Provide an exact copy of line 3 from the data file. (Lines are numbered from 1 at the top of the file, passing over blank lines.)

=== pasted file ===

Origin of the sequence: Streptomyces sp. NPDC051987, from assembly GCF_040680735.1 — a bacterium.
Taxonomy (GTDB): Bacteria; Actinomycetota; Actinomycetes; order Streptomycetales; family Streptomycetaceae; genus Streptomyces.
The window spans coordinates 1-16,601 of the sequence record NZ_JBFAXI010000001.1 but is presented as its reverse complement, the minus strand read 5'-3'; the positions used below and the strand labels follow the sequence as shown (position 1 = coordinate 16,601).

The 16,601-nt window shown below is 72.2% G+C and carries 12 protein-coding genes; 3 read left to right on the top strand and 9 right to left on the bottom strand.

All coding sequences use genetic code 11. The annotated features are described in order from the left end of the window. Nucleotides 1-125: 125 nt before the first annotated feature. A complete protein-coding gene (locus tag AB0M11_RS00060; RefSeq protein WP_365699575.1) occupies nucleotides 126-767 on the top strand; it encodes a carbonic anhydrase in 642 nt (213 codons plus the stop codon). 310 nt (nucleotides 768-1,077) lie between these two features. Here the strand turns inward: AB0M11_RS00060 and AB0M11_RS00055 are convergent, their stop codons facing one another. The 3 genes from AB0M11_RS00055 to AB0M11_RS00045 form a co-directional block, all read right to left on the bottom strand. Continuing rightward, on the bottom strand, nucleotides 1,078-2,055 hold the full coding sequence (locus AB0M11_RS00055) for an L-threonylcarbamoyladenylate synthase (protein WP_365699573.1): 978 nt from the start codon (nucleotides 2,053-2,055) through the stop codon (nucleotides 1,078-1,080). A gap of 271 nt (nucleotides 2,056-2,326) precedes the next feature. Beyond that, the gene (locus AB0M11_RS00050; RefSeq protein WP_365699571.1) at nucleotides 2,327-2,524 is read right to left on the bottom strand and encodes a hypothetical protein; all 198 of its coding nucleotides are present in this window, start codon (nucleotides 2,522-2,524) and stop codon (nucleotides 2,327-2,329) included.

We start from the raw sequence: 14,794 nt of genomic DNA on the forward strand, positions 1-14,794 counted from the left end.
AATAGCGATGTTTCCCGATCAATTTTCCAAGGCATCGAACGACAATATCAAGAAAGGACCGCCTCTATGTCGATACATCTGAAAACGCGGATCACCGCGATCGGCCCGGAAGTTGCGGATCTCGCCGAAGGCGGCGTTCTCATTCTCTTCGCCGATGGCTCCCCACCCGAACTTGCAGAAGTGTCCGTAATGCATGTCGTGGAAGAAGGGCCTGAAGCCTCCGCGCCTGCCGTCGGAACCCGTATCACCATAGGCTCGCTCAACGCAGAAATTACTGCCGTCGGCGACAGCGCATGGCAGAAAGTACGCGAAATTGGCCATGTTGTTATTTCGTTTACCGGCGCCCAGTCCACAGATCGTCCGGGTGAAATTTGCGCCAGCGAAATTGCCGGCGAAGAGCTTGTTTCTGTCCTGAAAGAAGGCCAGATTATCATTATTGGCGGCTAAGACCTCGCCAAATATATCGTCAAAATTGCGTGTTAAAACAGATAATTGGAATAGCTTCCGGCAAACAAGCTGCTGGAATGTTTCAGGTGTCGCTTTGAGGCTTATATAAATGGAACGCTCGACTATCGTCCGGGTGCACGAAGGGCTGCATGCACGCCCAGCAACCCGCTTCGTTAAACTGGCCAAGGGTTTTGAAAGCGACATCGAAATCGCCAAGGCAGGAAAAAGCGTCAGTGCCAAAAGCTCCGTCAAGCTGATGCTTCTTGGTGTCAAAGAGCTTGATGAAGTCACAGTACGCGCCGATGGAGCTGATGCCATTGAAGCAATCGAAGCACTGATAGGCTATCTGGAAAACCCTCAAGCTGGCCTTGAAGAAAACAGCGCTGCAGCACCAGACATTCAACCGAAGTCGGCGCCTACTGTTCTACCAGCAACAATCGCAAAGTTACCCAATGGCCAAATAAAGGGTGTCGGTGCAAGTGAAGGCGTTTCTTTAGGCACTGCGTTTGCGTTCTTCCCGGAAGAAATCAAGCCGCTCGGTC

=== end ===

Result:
The window spans coordinates 1-16,601 of the sequence record NZ_JBFAXI010000001.1 but is presented as its reverse complement, the minus strand read 5'-3'; the positions used below and the strand labels follow the sequence as shown (position 1 = coordinate 16,601).